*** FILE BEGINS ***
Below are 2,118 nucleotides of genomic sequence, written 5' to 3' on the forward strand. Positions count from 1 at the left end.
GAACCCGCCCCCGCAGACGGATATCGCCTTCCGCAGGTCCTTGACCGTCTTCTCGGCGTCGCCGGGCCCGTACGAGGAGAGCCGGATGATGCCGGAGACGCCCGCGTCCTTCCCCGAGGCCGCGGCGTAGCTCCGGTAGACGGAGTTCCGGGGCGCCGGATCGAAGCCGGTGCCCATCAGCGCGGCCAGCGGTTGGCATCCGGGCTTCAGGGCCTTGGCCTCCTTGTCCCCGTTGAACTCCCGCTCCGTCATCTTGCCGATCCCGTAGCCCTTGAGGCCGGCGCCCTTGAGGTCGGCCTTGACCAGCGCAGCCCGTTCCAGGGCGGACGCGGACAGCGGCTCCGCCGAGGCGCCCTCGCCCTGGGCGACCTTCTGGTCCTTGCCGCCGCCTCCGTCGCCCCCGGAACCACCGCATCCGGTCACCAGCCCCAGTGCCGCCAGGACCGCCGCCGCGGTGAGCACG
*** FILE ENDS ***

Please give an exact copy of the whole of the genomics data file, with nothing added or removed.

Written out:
Below are 2,118 nucleotides of genomic sequence, written 5' to 3' on the forward strand. Positions count from 1 at the left end.
GAACCCGCCCCCGCAGACGGATATCGCCTTCCGCAGGTCCTTGACCGTCTTCTCGGCGTCGCCGGGCCCGTACGAGGAGAGCCGGATGATGCCGGAGACGCCCGCGTCCTTCCCCGAGGCCGCGGCGTAGCTCCGGTAGACGGAGTTCCGGGGCGCCGGATCGAAGCCGGTGCCCATCAGCGCGGCCAGCGGTTGGCATCCGGGCTTCAGGGCCTTGGCCTCCTTGTCCCCGTTGAACTCCCGCTCCGTCATCTTGCCGATCCCGTAGCCCTTGAGGCCGGCGCCCTTGAGGTCGGCCTTGACCAGCGCAGCCCGTTCCAGGGCGGACGCGGACAGCGGCTCCGCCGAGGCGCCCTCGCCCTGGGCGACCTTCTGGTCCTTGCCGCCGCCTCCGTCGCCCCCGGAACCACCGCATCCGGTCACCAGCCCCAGTGCCGCCAGGACCGCCGCCGCGGTGAGCACG